The "BMI" on Dual Citizenship

  • Is it possible to have another citizenship in addition to German citizenship?
  • Can I become a naturalized citizen without giving up my previous citizenship?
  • Do Special rules apply to EU citizens?
  • Do multiple nationals have special rights?
  • Information for persons subject to compulsory military service?

Is it possible to have another citizenship in addition to German citizenship?

In certain cases, German nationality law allows its citizens to have or acquire an additional citizenship. Multiple nationality may result from the following situations:
  • As a rule, children born to a German and a non-German parent, or to parents with dual nationality, acquire the nationalities of both parents at birth, according to the principle of descent.
  • Ethnic German repatriates and family members admitted with them acquire German citizenship when they are issued a repatriates certificate, in accordance with Section 7 of the Nationality Act; they do not have to give up their previous citizenship. If allowed by their countries of origin, their children born in Germany then acquire at birth both German citizenship and that of their parents.
  • In certain cases, German citizens may apply for dual nationality, allowing them to acquire foreign citizenship while retaining their German citizenship.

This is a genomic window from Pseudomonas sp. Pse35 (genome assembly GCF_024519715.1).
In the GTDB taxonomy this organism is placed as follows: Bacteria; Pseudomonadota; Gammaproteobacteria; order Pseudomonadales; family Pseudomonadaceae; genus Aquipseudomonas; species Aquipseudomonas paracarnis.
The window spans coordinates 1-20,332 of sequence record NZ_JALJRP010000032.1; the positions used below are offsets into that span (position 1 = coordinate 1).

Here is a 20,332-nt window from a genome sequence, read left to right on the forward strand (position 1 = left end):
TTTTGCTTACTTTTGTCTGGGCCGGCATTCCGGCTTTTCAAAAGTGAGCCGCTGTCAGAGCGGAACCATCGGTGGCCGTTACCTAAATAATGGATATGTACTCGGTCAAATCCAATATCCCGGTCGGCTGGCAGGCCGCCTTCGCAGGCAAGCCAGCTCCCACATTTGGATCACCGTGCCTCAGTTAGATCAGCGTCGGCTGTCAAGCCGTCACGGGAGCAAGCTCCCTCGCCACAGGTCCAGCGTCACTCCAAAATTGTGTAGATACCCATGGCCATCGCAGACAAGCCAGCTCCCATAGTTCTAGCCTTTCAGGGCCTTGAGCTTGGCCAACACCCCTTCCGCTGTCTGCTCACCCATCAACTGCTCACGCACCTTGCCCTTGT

Those who have multiple nationality for one of these reasons normally pass multiple nationality on to their children. In such cases, German law allows children to retain their multiple nationality permanently; i.e., they do not have choose between their German and foreign citizenship upon reaching the age of majority.Persons with multiple nationality may, however, choose to give up their German citizenship (Section 26 of the Nationality Act).
The number of German multiple nationals is unknown because in Germany they are treated exclusively as German nationals and cannot invoke their other nationality when dealing with the authorities. Multiple nationality is no longer a rarity and does not cause any special difficulties.

Can I become a naturalized citizen without giving up my previous citizenship?

Section 12 of the Nationality Act
As a rule, no. One aim of German nationality law is to avoid creating multiple nationality through naturalization
as far as possible. However, there are exceptions for cases of special hardship, specifically:
  • for victims of political persecution and recognized refugees, the requirement to obtain release from previous citizenships are generally waived;
  • when applicants cannot reasonably be expected to meet the conditions for release from their nationality, including unreasonable fees or humiliating practices to obtain release;
  • for elderly persons, if being released from their foreign nationality would cause unreasonable difficulties, and being denied naturalization would constitute a special hardship;
  • or if being released from previous citizenship would cause significant disadvantages, particularly in terms of finances or property rights.